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Dtsch Arztebl Int. 2014 Mar 7;111(10):161-8. doi: 10.3238/arztebl.2014.0161.

Cardiotoxicity and oncological treatments.

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Paracelsus Harz Clinic Bad Suderode, Quedlinburg: Prof. Dr. med. habil. Schlitt, MHA, Faculty of Medicine, Martin Luther-Universität Halle-Wittenberg, Department IV of Internal Medicine, University Clinic Halle (Saale), Martin Luther-Universität Halle-Wittenberg, Department of Radiotherapy, University Clinic Halle (Saale), Martin Luther-Universität Halle-Wittenberg, Department of Pediatric Hematology and Oncology, University Hospital Schleswig-Holstein, Campus Lübeck, Lübeck, Germany, Department of Gynecology and Obestetrics, University Clinic Halle (Saale), Martin Luther-Universität Halle-Wittenberg.



Cardiotoxic and other side effects limit the usefulness of treatments for cancer.


This article is based on pertinent articles that were retrieved by a selective search in PubMed and other databases, and on the guidelines of the European Society of Cardiology, the Association of Scientific Medical Societies in Germany, and the European Society of Medical Oncology.


Prospective studies have shown that some treatments for cancer are cardiotoxic. The heart damage that they cause can manifest itself as arrhythmia, arterial hypertension, thromboembolism, angina pectoris, myocardial infarction, or heart failure. It has been observed that potentially lethal complications can arise as late as 40 years after treatment of the original cancer. The anthracycline drug doxorubicin, given in a dose of 500 mg/m2 of body surface area, has been found to cause cardiac complications in 4-36% of the patients treated with it. Trastuzumab and epirubicin cause dose-limiting cardiac events in 1.7-5% of patients, depending on the dosage. Paclitaxel causes bradycardia, intracardiac conduction block, or arrhythmia in 0.5% of patients. 18% of patients treated with sunitimib or sorafenib have clinical manifestations relating to the heart (angina pectoris, dyspnea). 5-fluorouracil can cause angina pectoris at the beginning of treatment and rarely causes myocardial infarction. Cardiac radiation therapy, a form of treatment practiced in earlier decades, can cause cardiac complications 20 years after the event. The opportunity to prevent cardiac complications of anthracycline drugs with dexrazoxane is decidedly limited, but initial studies have shown that treatment with beta-blockers and ACE inhibitors lessens the likelihood of cardiotoxic side effects. When cardiac complications arise, the generally applicable rules for the treatment of each type of cardiac problem should be followed. The oncological treatment protocol should be adjusted or switched to one that is less damaging to the heart.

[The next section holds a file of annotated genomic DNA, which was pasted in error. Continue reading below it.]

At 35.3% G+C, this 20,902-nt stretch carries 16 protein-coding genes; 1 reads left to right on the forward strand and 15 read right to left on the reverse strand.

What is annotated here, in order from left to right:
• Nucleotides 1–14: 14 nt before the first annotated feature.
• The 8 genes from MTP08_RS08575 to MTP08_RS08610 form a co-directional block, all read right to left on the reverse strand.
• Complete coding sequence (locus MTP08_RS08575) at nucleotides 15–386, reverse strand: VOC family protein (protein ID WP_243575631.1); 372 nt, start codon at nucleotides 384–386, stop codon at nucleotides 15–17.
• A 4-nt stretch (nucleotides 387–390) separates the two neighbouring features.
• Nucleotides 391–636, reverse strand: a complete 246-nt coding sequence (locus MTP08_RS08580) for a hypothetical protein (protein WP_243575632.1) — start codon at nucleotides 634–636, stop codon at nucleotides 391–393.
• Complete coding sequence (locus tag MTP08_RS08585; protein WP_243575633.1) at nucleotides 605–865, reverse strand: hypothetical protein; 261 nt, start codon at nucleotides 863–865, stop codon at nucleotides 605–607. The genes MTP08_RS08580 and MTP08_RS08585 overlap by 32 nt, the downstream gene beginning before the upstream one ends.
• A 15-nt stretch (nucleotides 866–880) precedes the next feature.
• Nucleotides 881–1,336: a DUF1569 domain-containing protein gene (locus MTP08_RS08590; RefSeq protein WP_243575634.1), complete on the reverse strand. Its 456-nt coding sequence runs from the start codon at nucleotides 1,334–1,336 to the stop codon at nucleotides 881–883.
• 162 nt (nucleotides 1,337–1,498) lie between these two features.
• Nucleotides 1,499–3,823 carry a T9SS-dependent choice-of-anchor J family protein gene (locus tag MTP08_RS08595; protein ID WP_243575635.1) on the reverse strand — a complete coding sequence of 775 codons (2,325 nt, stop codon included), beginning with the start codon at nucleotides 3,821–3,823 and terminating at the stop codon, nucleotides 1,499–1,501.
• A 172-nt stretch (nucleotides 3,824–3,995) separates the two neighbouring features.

Treating physicians need to be thoroughly acquainted with the cardiotoxic effects of anti-cancer drugs so that they can diagnose them early on and avoid jeopardizing the overall success of treatment.

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